Colorado Rockies Information
The Colorado Rockies, named after the Rocky Mountains, joined the National League in 1993 as an expansion team. The Rockies led the National League in attendance every year from 1993 to 1999. 1996 was a year marked by power hitting, which included 47 home runs from Andres Galarraga and 40 from both Ellis Burks and Vinny Castilla.
The team has always had strong hitting, poor pitching, and a poor road record. This can be attributed to the thin air conditions of Coors Field. In 2001, the team hoped to turn around its pitching woes by signing free agents Mike Hampton and Denny Neagle to big contracts. Neither player brought the team to fruition; as a result; Hampton was soon traded and Neagle was granted free agency in 2004.
In recent years, the Rockies adopted a new strategy of putting more focus on their farm system and developing young stars. In 2007, Colorado made a historic post-season run after barely clinching the NL Wild Card with a 93-70 regular season record. After knocking off the Chicago Cubs in the NLDS and the Arizona Diamondbacks in the NL Championship Series, Colorado advanced to the World Series for the first time in franchise history. They faced off against the Boston Red Sox who beat them in a four game sweep. Baseball America named the Rockies 'Organization of the Year' for their accomplishments in 2007.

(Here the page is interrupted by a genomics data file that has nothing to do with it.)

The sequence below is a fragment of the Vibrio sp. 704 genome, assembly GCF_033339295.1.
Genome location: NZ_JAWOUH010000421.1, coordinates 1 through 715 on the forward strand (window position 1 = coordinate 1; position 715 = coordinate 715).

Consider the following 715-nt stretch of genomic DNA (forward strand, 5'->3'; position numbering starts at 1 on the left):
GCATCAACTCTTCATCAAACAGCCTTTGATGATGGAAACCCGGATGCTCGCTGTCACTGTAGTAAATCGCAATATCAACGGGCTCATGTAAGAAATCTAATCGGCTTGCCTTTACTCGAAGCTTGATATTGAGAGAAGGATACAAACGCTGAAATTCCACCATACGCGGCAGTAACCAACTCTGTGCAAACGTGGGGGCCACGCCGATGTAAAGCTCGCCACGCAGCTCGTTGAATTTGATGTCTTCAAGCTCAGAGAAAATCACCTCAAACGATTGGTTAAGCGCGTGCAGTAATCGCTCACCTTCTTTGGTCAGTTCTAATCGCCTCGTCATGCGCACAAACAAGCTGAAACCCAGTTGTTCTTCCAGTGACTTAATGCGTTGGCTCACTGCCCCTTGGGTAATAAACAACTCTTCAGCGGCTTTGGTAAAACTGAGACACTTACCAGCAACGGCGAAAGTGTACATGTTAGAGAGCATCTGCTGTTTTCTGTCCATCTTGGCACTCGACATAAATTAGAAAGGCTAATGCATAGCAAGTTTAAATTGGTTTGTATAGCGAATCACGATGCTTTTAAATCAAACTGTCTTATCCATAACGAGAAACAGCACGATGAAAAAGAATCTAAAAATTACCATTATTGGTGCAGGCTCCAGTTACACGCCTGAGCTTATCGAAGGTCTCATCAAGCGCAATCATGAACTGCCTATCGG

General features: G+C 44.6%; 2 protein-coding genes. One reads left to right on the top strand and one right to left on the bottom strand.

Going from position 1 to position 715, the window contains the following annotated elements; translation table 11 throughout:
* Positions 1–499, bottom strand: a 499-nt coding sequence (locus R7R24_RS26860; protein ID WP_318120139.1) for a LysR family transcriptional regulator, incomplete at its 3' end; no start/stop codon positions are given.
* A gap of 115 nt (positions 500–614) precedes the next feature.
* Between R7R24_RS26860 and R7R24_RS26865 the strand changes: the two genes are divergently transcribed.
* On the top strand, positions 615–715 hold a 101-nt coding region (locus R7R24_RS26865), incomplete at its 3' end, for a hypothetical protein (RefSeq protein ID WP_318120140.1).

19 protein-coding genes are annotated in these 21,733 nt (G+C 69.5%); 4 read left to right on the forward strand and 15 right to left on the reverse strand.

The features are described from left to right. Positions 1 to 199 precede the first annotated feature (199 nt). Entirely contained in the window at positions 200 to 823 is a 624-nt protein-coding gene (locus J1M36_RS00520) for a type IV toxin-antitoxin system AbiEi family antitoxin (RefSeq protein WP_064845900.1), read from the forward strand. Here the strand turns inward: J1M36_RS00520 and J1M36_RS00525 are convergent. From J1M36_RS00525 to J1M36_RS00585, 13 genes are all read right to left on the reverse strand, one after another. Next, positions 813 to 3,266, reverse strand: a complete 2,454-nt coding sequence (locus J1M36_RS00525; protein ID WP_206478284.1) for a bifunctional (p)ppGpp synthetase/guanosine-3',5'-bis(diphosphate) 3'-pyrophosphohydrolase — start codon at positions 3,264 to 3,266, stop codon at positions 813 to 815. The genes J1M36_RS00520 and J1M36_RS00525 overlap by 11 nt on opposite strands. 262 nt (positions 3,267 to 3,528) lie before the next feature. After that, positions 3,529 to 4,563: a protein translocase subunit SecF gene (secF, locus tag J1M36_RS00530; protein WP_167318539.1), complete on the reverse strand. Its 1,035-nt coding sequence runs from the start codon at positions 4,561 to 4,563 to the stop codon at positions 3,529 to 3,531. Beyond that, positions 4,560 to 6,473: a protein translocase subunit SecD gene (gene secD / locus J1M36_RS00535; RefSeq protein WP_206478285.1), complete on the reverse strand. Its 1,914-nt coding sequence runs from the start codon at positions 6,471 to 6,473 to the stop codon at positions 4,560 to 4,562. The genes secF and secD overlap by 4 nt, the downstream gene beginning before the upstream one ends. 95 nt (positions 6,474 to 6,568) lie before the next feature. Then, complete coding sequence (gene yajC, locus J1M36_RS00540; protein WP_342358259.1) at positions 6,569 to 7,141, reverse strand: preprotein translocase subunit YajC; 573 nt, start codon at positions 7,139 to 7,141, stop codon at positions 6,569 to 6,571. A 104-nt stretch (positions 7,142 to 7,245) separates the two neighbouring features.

They were unable to match 2007â€™s success in 2008, coming in third at 74-88, but in 2009, they finished at 90-72 to earn the Wild Card, but failed to get past the Philadelphia Phillies in the NLDS. The Rockies placed third in the division in 2010 at 83-79, but all-star pitcher Ubaldo Jimenez had their first no-hitter ever. They traded Jimenez during the 2011 season for a number of promising prospects. They placed fourth in the division with a 73-89 record, but go into the 2012 season hoping to improve on their record.